In many organizations, the definition of a project and how work is managed has changed.
No longer the purvey of qualified project managers working with complex software, projects are owned by every team.
Projects can take days or months, be managed by a small team or by a large cross-functional team, or delivered by remote teams.
The tools and processes used to deliver projects have also changed, with light-touch applications becoming more popular.
In this post, we’ll explore Microsoft’s cloud-based offering, Project for the web. We’ll cover the basics of the app and how to plan a project with the tool.
What is Project for the web?
Project for the web provides simple, powerful work management capabilities and can be used by project managers and team members to plan and manage work of any size. – Microsoft
Launched in 2019, Project for the web is a light, browser-based project management tool from Microsoft.
With this tool, teams can plan and manage projects using three views: Grid (work breakdown structure), Board, and Timeline (Gantt).
Using Roadmap, senior executives and managers can track multiple projects in a single timeline.
Project for the web offers more functionality for managing schedules than Planner but is not as complex as Microsoft Project.
Project for the web is built on the Power Platform; data is stored in Common Data Service.
The application is also built on Microsoft 365 Groups with the same membership and security options. As you’ll see later on, task assignments are based on groups.
Log into Project for the web at https://project.microsoft.com/ or via the Microsoft 365 app launcher menu.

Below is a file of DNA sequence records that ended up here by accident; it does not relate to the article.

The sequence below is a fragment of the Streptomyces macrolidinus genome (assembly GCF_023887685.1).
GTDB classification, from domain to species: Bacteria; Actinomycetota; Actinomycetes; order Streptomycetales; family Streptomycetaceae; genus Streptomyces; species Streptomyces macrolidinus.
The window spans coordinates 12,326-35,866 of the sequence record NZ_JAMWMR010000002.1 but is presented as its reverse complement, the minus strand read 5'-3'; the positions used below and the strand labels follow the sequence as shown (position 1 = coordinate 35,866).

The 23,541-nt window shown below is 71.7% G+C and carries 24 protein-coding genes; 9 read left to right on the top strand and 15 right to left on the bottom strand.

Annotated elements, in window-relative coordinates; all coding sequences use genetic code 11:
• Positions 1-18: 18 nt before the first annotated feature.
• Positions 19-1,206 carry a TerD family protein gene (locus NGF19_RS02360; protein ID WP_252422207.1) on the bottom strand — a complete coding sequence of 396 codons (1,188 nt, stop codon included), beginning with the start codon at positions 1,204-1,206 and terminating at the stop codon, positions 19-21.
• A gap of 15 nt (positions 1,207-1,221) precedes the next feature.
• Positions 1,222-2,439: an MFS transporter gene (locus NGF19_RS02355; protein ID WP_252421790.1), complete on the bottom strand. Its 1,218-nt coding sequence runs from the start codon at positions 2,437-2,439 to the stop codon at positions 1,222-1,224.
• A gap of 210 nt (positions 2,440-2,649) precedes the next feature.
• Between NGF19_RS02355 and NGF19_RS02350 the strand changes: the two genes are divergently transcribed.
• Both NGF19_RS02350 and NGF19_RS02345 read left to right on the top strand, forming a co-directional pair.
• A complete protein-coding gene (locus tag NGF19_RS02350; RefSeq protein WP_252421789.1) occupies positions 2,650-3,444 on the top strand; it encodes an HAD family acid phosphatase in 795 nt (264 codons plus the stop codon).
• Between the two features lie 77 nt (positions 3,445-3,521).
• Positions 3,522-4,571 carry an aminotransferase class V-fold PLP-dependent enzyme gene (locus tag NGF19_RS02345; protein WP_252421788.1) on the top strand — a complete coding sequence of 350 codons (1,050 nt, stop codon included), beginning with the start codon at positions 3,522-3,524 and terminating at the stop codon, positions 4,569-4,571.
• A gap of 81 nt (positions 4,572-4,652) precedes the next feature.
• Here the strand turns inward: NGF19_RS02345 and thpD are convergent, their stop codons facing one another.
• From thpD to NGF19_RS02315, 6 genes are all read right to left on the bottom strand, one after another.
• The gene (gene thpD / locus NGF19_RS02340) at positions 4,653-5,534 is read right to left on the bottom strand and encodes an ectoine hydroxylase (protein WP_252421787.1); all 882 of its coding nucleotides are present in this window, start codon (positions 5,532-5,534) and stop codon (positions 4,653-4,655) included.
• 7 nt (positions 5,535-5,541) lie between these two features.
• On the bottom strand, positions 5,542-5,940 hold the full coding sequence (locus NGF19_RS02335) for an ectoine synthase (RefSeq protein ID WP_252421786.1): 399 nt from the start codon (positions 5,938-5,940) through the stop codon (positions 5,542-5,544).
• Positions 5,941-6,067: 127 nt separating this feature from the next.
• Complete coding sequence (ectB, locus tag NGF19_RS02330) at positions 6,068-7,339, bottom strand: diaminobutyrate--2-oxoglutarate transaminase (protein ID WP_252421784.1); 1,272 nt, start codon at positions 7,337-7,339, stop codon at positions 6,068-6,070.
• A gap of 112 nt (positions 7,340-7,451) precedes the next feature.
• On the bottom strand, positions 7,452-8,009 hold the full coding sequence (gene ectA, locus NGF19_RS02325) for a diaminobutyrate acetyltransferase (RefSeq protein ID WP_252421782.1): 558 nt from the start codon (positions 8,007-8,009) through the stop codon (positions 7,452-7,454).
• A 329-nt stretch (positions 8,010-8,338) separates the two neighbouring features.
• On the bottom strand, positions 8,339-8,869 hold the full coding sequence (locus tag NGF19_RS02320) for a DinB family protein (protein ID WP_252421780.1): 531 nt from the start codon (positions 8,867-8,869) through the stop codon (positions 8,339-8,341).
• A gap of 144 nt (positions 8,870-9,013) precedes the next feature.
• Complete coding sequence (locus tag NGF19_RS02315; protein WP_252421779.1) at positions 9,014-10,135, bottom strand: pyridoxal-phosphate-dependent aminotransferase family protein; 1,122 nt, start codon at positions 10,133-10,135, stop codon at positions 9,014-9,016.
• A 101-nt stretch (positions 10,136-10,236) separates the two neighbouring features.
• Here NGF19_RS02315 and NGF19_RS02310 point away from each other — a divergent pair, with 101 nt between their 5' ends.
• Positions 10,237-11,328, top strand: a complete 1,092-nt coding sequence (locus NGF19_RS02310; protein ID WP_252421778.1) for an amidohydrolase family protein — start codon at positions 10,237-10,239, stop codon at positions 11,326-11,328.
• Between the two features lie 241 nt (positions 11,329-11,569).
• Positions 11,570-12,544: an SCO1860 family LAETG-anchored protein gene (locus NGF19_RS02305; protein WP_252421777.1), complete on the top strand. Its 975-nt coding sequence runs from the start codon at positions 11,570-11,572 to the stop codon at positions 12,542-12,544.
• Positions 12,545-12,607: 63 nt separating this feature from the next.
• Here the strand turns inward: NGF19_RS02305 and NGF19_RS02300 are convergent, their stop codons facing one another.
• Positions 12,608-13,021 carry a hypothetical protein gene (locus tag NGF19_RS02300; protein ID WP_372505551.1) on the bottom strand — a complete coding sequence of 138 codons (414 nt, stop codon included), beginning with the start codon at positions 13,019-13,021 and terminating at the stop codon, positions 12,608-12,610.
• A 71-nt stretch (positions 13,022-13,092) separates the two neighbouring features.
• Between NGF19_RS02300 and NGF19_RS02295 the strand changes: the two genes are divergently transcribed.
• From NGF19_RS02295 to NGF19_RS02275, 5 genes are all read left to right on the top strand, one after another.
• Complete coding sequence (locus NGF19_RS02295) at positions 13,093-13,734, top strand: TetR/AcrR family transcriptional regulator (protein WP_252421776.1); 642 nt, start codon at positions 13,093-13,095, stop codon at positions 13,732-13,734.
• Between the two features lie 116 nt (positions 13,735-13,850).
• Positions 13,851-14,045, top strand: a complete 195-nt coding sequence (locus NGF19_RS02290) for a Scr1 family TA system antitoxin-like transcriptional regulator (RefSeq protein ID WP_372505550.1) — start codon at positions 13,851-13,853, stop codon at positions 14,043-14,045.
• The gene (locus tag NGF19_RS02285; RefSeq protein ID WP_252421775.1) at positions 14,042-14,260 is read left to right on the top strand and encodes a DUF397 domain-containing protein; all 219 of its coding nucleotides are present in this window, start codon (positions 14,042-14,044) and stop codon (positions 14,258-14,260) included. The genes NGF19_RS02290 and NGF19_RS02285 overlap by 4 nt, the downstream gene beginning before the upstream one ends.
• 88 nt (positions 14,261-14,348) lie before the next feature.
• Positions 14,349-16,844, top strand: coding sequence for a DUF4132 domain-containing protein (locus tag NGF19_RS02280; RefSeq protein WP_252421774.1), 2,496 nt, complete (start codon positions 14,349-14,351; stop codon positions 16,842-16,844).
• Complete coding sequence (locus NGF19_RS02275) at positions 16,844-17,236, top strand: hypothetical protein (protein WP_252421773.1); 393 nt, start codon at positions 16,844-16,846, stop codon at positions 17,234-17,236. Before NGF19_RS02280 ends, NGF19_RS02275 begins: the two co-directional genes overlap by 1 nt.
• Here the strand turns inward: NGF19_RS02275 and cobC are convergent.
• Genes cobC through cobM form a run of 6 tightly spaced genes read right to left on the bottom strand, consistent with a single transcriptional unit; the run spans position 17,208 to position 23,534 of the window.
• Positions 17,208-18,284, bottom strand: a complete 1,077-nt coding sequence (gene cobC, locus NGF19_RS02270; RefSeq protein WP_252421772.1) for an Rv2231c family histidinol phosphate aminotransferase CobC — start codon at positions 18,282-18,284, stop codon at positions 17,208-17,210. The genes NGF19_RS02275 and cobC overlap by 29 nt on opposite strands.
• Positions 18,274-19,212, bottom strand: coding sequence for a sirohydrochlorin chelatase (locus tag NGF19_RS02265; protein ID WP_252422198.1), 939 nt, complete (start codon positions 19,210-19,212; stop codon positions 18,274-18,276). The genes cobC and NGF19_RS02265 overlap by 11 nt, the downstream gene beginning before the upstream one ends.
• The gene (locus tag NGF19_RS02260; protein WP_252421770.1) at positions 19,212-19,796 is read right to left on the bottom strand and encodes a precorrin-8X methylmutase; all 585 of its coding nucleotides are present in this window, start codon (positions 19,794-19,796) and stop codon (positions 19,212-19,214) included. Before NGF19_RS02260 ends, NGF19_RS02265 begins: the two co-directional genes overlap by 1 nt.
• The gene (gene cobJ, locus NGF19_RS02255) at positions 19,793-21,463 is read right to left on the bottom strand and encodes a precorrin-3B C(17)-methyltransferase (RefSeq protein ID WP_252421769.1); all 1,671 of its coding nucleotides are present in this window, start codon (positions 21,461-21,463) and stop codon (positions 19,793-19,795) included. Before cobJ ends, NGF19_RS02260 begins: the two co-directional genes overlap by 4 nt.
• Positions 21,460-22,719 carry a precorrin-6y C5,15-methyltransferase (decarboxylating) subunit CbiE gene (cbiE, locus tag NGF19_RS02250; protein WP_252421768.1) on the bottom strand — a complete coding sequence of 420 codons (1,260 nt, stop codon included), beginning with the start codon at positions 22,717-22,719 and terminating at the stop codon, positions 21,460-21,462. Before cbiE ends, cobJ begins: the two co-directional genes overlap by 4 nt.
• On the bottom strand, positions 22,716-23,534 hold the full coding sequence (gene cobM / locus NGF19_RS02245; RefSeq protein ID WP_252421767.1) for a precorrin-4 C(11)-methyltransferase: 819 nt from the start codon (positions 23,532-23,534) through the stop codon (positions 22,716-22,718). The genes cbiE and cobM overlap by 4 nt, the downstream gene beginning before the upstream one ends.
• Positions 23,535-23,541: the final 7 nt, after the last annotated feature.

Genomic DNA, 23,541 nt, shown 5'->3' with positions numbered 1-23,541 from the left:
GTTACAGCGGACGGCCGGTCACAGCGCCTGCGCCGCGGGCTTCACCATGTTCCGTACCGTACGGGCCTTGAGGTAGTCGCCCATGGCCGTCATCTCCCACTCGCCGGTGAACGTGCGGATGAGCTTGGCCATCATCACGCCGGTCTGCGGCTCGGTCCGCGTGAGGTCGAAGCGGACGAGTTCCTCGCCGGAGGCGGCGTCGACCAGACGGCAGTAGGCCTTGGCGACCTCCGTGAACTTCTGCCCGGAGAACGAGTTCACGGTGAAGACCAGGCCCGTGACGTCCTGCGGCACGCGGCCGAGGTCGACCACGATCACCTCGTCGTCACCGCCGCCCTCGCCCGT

Project for the web is not included in Microsoft 365 subscriptions. The following plans include Project for the web, with pricing starting at €8.40 per user, per month:
- Project Plan 1 (Project for the web only)
- Project Plan 3 (Project for the web, Project Online, and Project Online desktop client)
- Project Plan 5 (Project for the web, Project Online, and Project Online desktop client).
Read-only licenses are also included with certain subscriptions.
What’s included in Project for the web?
Project for the web is suited to light projects, teams who are new to project management, and individuals who manage projects from time-to-time.
Let’s take a look at key features in Project for the web.
- Web-based: Manage your project within your browser from any location or device. Updates are automatically saved as you work.
- Real-time co-editing: With co-authoring, multiple team members can update tasks at the same time. There is no need to check the project in or out or to close a project to allow another user to access the content.
- Home: The home page displays recent projects, favorites (projects and roadmaps), projects created by you or shared with you, and projects from Microsoft Project.
- Roadmap: A custom dashboard of multiple projects displayed as a timeline.
- Project Views and Methods: Project teams can easily switch between Waterfall and Agile methods in the same project. The Grid view is based on a traditional work breakdown structure, with tasks and subtasks. The Board view supports Agile and Kanban methods, with a similar interface to Planner. With the Timeline view, tasks and dependencies are rendered as an interactive Gantt chart.
- Task dependencies: Unlike Planner, project managers can set dependencies between tasks.
- Reorder tasks: Re-order tasks with simple drag and drop functionality or group tasks under a summary task.
- Customize Columns: Add, remove, and re-order columns in Grid view.